CC BY NC ND logoCC BY-NC-ND

Attribution (BY) NonCommercial (NC) NoDerivatives (ND) – This license is the most restrictive of the six main Creative Commons licenses, allowing redistribution. This license is often called the “free advertising” license because it allows others to download and share your work with others as long as they credit you, but they must be passed along unchanged and in whole or use them commercially. It is a nonprofit license.

The above paragraphs have been adapted from "What are Creative Commons and Open Licences?" by BCcampus, and is licensed under CC BY 4.0

30 Clicks Presentations

With Creative Commons you have the right to choose how you share and let others use your work. Creative Commons is also a great way to find and use great free content, including images, songs, and articles.

30 Clicks Presentations

Free the Textbook. Presented on October 21, 2015 by Michelle Bagley and Marti Earhart. [35 minutes]

Re-use, Re-mix, Re-envision with OER. Presented on January 14, 2015, by Michelle Bagley. [35 minutes]

Creative Commons

Creative Commons is a nonprofit organization that provides of a set of copyright licenses and tools that create a balance inside the traditional “all rights reserved” setting that copyright law creates.

What is copyright?

Whenever you produce a new creative work – whether that’s a new song or story, a picture or a painting, a slideshow or study guide – you are automatically granted a copyright where all your rights are reserved. You don’t need to do anything to be granted a copyright, and it’s intended to protect your work from being used in ways you don’t want, without your express permission.

To freely share your creative work, including open textbooks, without requests for permission, you can dedicate your work to the public domain, or license it openly.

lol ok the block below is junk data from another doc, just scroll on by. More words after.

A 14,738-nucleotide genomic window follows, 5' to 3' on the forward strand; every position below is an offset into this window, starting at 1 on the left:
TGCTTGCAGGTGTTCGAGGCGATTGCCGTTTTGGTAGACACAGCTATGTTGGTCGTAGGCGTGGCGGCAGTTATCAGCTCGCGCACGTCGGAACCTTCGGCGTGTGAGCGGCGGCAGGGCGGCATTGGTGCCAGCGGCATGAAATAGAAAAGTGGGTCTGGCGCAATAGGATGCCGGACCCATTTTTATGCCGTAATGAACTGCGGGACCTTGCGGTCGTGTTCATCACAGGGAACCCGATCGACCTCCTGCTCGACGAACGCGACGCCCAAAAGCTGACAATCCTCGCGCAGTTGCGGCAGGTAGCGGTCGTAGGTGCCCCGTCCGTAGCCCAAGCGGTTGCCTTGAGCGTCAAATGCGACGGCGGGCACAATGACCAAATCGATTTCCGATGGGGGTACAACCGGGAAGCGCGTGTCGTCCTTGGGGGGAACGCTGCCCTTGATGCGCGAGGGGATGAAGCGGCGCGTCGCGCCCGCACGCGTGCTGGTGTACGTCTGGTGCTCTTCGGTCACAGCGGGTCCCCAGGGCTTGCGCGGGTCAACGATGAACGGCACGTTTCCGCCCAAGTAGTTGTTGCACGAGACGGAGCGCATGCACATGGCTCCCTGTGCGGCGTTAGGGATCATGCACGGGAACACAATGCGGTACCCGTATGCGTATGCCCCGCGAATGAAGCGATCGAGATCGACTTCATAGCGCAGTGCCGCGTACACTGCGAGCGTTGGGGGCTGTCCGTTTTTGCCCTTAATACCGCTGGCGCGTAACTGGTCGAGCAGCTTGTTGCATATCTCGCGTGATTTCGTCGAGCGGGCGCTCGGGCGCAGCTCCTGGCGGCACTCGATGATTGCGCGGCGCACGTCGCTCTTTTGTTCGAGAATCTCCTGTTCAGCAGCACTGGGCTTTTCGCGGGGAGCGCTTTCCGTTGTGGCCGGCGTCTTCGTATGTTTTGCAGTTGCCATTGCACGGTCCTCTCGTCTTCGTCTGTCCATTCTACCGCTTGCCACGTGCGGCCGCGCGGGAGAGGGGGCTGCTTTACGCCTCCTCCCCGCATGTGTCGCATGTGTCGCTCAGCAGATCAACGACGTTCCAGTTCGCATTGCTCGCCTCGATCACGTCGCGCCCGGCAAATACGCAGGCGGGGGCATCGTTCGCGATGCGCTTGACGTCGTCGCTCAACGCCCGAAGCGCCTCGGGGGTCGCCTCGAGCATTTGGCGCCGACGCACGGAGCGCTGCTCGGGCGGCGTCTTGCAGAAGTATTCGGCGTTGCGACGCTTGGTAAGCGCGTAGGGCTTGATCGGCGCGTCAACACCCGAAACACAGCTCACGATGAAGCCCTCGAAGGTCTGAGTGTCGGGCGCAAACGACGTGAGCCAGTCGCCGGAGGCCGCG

Check out our Copyright Basics guide!

The above paragraphs have been adapted from "What are Creative Commons and Open Licences?" by BCcampus, and is licensed under CC BY 4.0

Public domain

Public domain

Items in the public domain are not protected by intellectual property laws, including copyright, trademark, or patent laws. Public domain belongs to the public – no individual can claim any right to the material, and it can be used by anyone without obtaining permission.

Here are four of the typical ways that works end up in the public domain:

  1. The copyright has expired
  2. The existing copyright owner failed to renew the copyright
  3. The work was dedicated to the public domain
  4. Copyright law is not applicable to this type of work (example: short phrases, facts and theories, and U.S. government works)

*Copyright law varies from country to country, and a work can be in the public domain in one country, but not necessarily in another.

The above paragraphs have been (slightly) adapted from "What are Creative Commons and Open Licences?" by BCcampus, and is licensed under CC BY 4.0

Fair Use